* Posts by wub

127 publicly visible posts • joined 12 Jun 2009


Colleges snub Turnitin's AI-writing detector over fears it'll wrongly accuse students


NIce racket

Summarizing a bit from the article and some of the comments above: Buy our tool, use it, but ignore the results when you don't think they make sense.

Hmmm. I think I could save the universities a chunk of cash by recommending they skip the first part and keep the money. Ehhh, you can always raise tuition to cover the cost, though, right?

Attackers accessed UK military data through high-security fencing firm's Windows 7 rig


I laughed when I read the headline, but when I got the sentence you quoted, I sobered up. I used to work in an environment the depended on some very sophisticated scientific equipment which was computer controlled. We could not afford to throw out perfectly functional half-a-megabuck hardware just because M$ excreted a new OS, and the manufacturer hadn't bothered to update their software for prior customers. Sometimes we could move the software to a newer OS, but most often not.

I do have sympathy for these guys - I expect they had their reasons for not air-gaping the old systems, but I'm going to guess that convenience was the main one.

LG's $1,000 TV-in-a-briefcase is unlikely to travel much further than the garden


Re: Students?

Um, no. Vehicle registration is a better analogy than a subscription. In kind, it resembles the money you pay the government annually to operate your motor vehicle after you have purchased it.

If only it was comparable to a subscription - I'd love to be able to get into the BBC archives, and apparently they are available to folks with licenses, but not to those of us without them. And I have asked about the possibility of obtaining a license only to be resoundingly ignored. After getting over the frustration of being geofenced out (yes, I know vpn, which is an ongoing arms race - I'd rather be legal if possible) I realize that no one in their right mind would try to register a car bought and used in the US for operation on UK roads.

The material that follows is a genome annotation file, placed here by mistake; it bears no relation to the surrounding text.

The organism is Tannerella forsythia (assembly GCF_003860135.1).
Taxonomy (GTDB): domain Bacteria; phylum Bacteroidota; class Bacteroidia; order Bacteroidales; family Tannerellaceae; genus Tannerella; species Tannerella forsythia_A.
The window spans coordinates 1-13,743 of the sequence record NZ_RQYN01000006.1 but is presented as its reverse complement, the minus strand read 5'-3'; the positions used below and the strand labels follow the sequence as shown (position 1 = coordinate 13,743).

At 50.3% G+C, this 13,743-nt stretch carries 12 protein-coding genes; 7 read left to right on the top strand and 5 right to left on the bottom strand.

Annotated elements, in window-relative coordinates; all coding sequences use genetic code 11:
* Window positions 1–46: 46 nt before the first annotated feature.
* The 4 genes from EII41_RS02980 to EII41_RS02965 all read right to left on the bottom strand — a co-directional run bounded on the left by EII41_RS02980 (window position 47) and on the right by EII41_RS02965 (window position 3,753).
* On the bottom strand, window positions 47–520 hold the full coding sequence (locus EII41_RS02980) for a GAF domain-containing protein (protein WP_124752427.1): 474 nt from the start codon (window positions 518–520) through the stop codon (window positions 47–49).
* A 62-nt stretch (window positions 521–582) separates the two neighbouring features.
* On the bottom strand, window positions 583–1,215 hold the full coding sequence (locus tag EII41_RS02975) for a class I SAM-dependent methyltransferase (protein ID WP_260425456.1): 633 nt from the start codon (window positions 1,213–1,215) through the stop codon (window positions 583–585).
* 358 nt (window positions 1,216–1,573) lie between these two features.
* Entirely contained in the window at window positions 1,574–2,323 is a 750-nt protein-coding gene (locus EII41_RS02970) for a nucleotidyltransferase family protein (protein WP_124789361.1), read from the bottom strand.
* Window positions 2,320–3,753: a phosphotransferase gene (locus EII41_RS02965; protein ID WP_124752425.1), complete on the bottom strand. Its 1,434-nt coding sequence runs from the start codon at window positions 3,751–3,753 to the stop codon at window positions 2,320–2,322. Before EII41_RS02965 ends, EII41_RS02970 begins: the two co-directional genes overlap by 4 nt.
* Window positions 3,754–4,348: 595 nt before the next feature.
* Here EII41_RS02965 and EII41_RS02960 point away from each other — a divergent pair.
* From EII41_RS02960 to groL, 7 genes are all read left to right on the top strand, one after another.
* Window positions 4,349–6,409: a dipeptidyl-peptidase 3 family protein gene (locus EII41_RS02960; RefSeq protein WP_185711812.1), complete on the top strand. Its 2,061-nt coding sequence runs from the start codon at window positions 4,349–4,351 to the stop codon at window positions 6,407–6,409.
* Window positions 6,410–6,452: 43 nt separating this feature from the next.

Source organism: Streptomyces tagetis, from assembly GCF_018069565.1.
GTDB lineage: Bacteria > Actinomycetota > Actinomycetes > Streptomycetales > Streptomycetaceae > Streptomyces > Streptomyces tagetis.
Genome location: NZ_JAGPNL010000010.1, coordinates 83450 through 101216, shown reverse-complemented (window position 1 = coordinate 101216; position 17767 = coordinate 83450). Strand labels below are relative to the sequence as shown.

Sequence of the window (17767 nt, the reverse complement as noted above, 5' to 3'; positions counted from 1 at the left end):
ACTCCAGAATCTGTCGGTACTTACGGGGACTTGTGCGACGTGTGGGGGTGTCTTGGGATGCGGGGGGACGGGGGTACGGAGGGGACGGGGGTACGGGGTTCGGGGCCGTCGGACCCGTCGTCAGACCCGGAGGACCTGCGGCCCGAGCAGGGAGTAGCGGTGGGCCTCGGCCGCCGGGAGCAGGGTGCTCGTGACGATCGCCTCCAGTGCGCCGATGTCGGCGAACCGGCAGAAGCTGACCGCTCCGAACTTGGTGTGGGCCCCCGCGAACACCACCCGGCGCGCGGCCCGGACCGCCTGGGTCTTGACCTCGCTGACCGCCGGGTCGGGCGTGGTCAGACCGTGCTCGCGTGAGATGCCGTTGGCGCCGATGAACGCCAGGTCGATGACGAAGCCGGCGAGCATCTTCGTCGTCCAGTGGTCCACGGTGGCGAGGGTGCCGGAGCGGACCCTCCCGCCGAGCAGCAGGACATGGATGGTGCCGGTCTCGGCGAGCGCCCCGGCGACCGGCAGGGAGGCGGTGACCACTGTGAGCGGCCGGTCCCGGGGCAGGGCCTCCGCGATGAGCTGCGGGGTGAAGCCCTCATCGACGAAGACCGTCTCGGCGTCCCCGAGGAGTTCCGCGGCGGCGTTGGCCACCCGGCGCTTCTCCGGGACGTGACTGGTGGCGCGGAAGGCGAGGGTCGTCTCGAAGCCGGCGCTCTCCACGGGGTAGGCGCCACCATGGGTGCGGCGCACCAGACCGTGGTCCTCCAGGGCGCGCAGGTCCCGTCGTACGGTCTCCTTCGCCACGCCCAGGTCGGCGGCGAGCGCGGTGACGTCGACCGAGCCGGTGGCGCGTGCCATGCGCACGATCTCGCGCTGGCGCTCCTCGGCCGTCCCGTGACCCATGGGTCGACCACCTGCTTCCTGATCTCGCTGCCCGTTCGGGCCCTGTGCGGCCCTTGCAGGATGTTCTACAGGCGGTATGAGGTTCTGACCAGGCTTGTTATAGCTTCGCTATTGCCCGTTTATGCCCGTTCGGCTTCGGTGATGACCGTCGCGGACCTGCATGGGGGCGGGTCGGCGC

For one thing, the controls are all on the "wrong" side...

Florida Man and associates indicted for conspiracy to steal data, software


Best free pubilcity in the world

I hear complaints from various places, initially the Candidate/Defendant himself, that all of these legal travails are purely intended to nobble him during the campaign. But why doesn't anyone ask about the absolutely unprecedented free international publicity he has been given? Did I remember to mention that it is completely free?

One detail that was mentioned by PBS at the time the indictment was announced is that in Georgia the entire trial could be televised?? My first thought was, "Who-hoo! where's my popcorn??" But my second thought was, "Holy Shit!! No other candidate will get anything like that amount of free publicity in any campaign during the remainder of the United States of America, however short that time may be. So I deeply and sincerely hope that the proceeding will be closed. We'll get the juicy bits quickly enough, and at least the publicity he gets won't include so much screen time.

'Joan Is Awful' Black Mirror episode rebounds on Netflix


Another cautionary tale.

Humancentipad ( https://en.wikipedia.org/wiki/HumancentiPad )

Techie wasn't being paid, until he taught HR a lesson


Re: The flip side of this is a unique name

Uh, another very common name here. Years ago, my dentist in Evanston, Illinois had four patients who went by John Hill. I'm generally glad to have a tough to search name was well.